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The impact of comorbid depression-diabetes on proteomic outcomes among community-dwelling Mexican Americans with mild cognitive impairment.

Int Psychogeriatr. 2019 Oct 29;:1-7

Authors: Johnson LA, Zhang F, Large S, Hall J, O'Bryant SE

Abstract
BACKGROUND: Mexican Americans suffer from a disproportionate burden of modifiable risk factors, which may contribute to the health disparities in mild cognitive impairment (MCI) and Alzheimer's disease (AD).
OBJECTIVE: The purpose of this study was to elucidate the impact of comorbid depression and diabetes on proteomic outcomes among community-dwelling Mexican American adults and elders.
METHODS: Data from participants enrolled in the Health and Aging Brain among Latino Elders study was utilized. Participants were 50 or older and identified as Mexican American (N = 514). Cognition was assessed via neuropsychological test battery and diagnoses of MCI and AD adjudicated by consensus review. The sample was stratified into four groups: Depression only, Neither depression nor diabetes, Diabetes only, and Comorbid depression and diabetes. Proteomic profiles were created via support vector machine analyses.
RESULTS: In Mexican Americans, the proteomic profile of MCI may change based upon the presence of diabetes. The profile has a strong inflammatory component and diabetes increases metabolic markers in the profile.
CONCLUSION: Medical comorbidities may impact the proteomics of MCI and AD, which lend support for a precision medicine approach to treating this disease.

PMID: 31658917 [PubMed - as supplied by publisher]

Organellar stress intersects the astrocyte endoplasmic reticulum, mitochondria and nucleolus in HIV associated neurodegeneration.

Wed, 10/30/2019 - 06:05
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Organellar stress intersects the astrocyte endoplasmic reticulum, mitochondria and nucleolus in HIV associated neurodegeneration.

Cell Death Dis. 2018 02 22;9(3):317

Authors: Nooka S, Ghorpade A

PMID: 29472528 [PubMed - indexed for MEDLINE]

Establishing a Multidisciplinary Framework to Study Drug-Drug Interactions of Hormonal Contraceptives: An Invitation to Collaborate.

Tue, 10/29/2019 - 12:00
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Establishing a Multidisciplinary Framework to Study Drug-Drug Interactions of Hormonal Contraceptives: An Invitation to Collaborate.

CPT Pharmacometrics Syst Pharmacol. 2018 11;7(11):706-708

Authors: Lesko LJ, Vozmediano V, Brown JD, Winterstein A, Zhao P, Lippert J, Höchel J, Chaturvedula A, White A, Schmidt S

Abstract
Hormonal contraceptive agents (HCAs) are widely used throughout the world, and women taking HCAs are likely to take other medications. However, little is known about the clinical effect of most drug-drug interactions (DDIs) associated with HCAs. A team of interdisciplinary outcomes and pharmacometric researchers from academia and industry jointly engage in a research project to (i) quantitatively elucidate DDI impacts on unintended pregnancies and breakthrough bleeding, and (ii) establish a DDI-prediction framework to inform optimal use of HCAs.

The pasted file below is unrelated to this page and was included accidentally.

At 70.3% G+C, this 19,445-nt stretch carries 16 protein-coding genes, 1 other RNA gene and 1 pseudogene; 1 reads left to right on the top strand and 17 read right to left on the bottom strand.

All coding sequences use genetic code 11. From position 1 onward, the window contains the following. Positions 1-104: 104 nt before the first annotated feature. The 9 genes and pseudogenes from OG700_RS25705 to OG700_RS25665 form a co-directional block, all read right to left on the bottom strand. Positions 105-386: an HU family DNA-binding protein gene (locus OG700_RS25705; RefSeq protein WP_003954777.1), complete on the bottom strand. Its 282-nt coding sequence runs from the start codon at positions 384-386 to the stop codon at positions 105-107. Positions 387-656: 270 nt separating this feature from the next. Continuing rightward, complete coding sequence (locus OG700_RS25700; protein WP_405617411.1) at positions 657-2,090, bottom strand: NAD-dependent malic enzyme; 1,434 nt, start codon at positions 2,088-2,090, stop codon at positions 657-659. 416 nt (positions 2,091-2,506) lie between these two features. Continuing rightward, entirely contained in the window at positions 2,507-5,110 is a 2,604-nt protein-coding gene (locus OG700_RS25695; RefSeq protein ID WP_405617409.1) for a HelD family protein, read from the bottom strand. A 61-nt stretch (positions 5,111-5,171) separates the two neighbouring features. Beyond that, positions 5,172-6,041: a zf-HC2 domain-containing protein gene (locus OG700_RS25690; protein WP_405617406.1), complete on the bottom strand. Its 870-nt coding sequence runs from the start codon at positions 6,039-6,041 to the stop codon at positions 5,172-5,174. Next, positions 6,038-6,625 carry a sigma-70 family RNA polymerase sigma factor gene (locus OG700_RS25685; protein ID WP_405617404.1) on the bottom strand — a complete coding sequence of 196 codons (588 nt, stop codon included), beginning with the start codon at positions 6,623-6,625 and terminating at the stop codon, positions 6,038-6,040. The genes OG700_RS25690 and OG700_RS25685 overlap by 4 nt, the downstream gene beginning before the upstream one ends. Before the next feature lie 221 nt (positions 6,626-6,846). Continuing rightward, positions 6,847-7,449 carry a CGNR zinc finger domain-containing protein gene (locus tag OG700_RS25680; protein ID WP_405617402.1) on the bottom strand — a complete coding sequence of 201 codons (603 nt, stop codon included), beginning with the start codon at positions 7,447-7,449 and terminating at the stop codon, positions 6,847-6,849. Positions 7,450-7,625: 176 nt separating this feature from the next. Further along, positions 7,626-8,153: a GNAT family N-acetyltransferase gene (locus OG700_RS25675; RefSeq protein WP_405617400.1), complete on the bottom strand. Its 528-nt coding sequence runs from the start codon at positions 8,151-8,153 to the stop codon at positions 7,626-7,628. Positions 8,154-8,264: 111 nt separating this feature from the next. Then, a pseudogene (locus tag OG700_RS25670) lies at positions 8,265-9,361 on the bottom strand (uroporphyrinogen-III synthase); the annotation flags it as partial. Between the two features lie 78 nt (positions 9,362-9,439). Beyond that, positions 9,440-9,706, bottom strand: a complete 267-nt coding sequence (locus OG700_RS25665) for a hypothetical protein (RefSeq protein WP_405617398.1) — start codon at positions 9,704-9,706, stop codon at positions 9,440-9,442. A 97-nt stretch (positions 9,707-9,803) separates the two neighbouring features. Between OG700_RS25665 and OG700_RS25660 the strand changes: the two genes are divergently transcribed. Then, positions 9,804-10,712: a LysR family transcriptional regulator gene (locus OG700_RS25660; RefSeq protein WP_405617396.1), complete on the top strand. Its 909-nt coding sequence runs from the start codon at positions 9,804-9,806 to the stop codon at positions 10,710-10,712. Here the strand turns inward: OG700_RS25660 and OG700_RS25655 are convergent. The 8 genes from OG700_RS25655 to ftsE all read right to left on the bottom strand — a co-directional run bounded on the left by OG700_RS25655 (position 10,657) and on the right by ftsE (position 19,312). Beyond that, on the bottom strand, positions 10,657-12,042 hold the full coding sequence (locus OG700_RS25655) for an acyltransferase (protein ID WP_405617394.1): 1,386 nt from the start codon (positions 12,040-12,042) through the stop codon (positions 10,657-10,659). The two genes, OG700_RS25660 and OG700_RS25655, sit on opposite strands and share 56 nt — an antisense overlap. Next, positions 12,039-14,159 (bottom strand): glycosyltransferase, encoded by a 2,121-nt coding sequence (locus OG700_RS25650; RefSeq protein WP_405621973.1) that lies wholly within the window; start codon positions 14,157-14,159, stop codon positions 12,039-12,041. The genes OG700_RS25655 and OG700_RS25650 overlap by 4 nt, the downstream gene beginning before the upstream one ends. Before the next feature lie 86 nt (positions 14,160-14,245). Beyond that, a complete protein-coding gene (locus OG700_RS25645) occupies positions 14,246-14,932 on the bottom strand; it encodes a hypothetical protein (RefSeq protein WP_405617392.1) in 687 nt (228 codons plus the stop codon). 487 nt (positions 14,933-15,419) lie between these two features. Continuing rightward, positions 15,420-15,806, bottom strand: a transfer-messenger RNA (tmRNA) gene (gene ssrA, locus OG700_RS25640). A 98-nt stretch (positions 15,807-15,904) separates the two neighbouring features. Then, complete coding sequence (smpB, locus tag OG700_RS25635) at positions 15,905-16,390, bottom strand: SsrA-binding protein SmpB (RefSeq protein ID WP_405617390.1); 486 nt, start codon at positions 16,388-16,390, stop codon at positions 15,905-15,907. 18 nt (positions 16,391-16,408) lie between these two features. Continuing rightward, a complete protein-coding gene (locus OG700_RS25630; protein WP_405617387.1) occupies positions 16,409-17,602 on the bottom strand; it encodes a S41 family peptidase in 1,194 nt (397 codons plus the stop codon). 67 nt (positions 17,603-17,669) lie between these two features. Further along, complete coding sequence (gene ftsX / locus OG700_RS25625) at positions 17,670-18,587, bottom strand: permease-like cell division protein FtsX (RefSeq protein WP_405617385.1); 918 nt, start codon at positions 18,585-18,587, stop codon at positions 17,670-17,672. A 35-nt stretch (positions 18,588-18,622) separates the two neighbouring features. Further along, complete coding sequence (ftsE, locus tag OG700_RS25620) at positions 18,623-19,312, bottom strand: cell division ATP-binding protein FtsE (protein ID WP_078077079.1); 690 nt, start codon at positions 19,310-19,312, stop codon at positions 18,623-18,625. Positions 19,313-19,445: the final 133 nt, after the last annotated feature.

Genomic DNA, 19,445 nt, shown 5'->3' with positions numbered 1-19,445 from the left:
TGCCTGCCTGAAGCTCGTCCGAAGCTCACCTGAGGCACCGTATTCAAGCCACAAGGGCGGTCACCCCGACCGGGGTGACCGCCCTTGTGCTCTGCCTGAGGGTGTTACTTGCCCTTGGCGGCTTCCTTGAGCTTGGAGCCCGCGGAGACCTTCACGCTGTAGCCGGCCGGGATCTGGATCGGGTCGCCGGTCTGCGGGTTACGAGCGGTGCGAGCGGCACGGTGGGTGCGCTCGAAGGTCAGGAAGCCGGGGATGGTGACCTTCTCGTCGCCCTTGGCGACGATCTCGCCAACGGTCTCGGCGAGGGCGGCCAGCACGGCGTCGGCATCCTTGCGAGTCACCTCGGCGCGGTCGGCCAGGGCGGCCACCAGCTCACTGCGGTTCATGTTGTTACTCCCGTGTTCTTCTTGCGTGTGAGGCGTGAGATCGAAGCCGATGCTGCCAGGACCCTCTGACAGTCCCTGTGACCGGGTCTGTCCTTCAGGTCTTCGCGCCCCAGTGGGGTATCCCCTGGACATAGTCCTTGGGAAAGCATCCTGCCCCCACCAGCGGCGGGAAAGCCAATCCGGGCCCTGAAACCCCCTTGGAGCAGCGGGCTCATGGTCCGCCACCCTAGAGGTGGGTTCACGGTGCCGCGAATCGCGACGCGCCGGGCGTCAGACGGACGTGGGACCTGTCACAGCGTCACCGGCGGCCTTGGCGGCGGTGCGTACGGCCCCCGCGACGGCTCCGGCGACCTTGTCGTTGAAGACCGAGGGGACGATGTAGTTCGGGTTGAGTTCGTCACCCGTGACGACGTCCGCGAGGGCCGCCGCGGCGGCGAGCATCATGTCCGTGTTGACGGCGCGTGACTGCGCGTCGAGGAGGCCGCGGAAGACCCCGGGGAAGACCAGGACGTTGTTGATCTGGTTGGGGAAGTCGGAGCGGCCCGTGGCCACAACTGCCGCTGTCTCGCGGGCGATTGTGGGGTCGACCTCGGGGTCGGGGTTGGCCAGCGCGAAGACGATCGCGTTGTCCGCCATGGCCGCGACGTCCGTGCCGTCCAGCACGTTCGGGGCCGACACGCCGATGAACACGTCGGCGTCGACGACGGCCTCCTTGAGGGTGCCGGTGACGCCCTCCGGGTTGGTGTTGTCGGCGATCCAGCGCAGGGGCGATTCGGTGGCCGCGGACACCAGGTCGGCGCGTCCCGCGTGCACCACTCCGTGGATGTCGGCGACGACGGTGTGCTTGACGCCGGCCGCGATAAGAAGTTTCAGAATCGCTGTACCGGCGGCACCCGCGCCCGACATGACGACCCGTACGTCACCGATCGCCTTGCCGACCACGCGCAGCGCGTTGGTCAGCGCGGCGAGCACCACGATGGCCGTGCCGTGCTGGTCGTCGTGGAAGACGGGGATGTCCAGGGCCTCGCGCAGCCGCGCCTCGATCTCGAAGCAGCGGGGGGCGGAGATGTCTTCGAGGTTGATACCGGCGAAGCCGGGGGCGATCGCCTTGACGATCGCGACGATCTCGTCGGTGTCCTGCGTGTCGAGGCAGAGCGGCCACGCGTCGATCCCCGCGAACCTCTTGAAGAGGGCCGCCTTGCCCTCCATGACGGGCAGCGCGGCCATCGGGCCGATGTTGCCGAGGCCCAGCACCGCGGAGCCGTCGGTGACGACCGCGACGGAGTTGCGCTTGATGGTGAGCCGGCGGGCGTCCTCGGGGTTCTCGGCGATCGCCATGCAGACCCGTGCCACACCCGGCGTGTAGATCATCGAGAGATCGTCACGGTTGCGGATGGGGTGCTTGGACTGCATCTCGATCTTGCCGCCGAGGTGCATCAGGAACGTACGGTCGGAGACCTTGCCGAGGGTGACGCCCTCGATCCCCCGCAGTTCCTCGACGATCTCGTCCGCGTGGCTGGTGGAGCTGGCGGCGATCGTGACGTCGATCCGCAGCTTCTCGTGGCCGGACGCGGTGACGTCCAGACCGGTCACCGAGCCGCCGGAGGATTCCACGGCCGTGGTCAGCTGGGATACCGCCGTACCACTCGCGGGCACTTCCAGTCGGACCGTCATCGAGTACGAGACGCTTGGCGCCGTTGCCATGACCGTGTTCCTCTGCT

PMID: 30260082 [PubMed - indexed for MEDLINE]

The language of change among criminal justice clients: Counselor language, client language, and client substance use outcomes.

Tue, 10/29/2019 - 12:00
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The language of change among criminal justice clients: Counselor language, client language, and client substance use outcomes.

J Clin Psychol. 2018 04;74(4):626-636

Authors: Rodriguez M, Walters ST, Houck JM, Ortiz JA, Taxman FS

Abstract
OBJECTIVE: Counselor and client language have been identified as mechanisms of change in motivational interviewing (MI) counseling sessions. This study evaluated whether language patterns exhibited during MI sessions with substance users in the community would also be found during MI sessions with substance users in the criminal justice system.
METHOD: Forty audio recordings of MI sessions with substance-using probationers were coded and analyzed sequentially using the Motivational Interviewing Skills Code (MISC) 2.5. Analyses examined the relationship between counselor and client language, and the relationship between client language and client substance use after 2 months.
RESULTS: Counselor MI inconsistent language was associated with decreased change talk (lnOR = - 0.76, p < .05) though not with increased sustain talk. Both sustain talk (b = - 4.591, t = - 18.634 p < .001) and MI inconsistent language MIIN (b = - 4.419, t = - 19.886, p < .001) were positively associated with substance use at 2 months. Sustain talk early in the session (i.e., during deciles 1 and 2) was significantly greater among clients who reported using substances at 2 months, compared to clients who did not use substances.
CONCLUSION: These findings are broadly consistent with previous literature documenting the association between counselor language, client language, and client outcome.

PMID: 28940435 [PubMed - indexed for MEDLINE]

Targets of Neuroprotection in Glaucoma.

Tue, 10/29/2019 - 12:00
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Targets of Neuroprotection in Glaucoma.

J Ocul Pharmacol Ther. 2018 Jan/Feb;34(1-2):85-106